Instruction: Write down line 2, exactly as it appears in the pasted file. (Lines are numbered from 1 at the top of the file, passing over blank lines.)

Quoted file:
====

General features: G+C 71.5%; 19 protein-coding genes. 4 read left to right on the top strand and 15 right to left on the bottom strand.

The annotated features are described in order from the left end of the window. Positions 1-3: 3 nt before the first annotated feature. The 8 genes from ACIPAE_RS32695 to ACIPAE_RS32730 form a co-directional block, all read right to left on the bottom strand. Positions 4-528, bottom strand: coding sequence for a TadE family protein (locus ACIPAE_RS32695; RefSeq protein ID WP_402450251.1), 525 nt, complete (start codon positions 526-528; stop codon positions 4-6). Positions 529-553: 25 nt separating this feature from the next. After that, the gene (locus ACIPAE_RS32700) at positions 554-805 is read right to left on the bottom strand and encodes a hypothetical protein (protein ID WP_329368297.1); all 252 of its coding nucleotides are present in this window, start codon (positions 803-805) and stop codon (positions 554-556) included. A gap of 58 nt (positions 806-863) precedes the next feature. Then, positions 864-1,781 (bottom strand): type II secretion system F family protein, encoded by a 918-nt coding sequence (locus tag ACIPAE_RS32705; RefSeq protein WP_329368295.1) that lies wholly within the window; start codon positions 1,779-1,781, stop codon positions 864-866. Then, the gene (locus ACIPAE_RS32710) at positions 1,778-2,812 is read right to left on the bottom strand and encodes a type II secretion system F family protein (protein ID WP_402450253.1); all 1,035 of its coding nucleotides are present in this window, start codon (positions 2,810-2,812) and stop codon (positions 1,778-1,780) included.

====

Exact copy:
The annotated features are described in order from the left end of the window. Positions 1-3: 3 nt before the first annotated feature. The 8 genes from ACIPAE_RS32695 to ACIPAE_RS32730 form a co-directional block, all read right to left on the bottom strand. Positions 4-528, bottom strand: coding sequence for a TadE family protein (locus ACIPAE_RS32695; RefSeq protein ID WP_402450251.1), 525 nt, complete (start codon positions 526-528; stop codon positions 4-6). Positions 529-553: 25 nt separating this feature from the next. After that, the gene (locus ACIPAE_RS32700) at positions 554-805 is read right to left on the bottom strand and encodes a hypothetical protein (protein ID WP_329368297.1); all 252 of its coding nucleotides are present in this window, start codon (positions 803-805) and stop codon (positions 554-556) included. A gap of 58 nt (positions 806-863) precedes the next feature. Then, positions 864-1,781 (bottom strand): type II secretion system F family protein, encoded by a 918-nt coding sequence (locus tag ACIPAE_RS32705; RefSeq protein WP_329368295.1) that lies wholly within the window; start codon positions 1,779-1,781, stop codon positions 864-866. Then, the gene (locus ACIPAE_RS32710) at positions 1,778-2,812 is read right to left on the bottom strand and encodes a type II secretion system F family protein (protein ID WP_402450253.1); all 1,035 of its coding nucleotides are present in this window, start codon (positions 2,810-2,812) and stop codon (positions 1,778-1,780) included.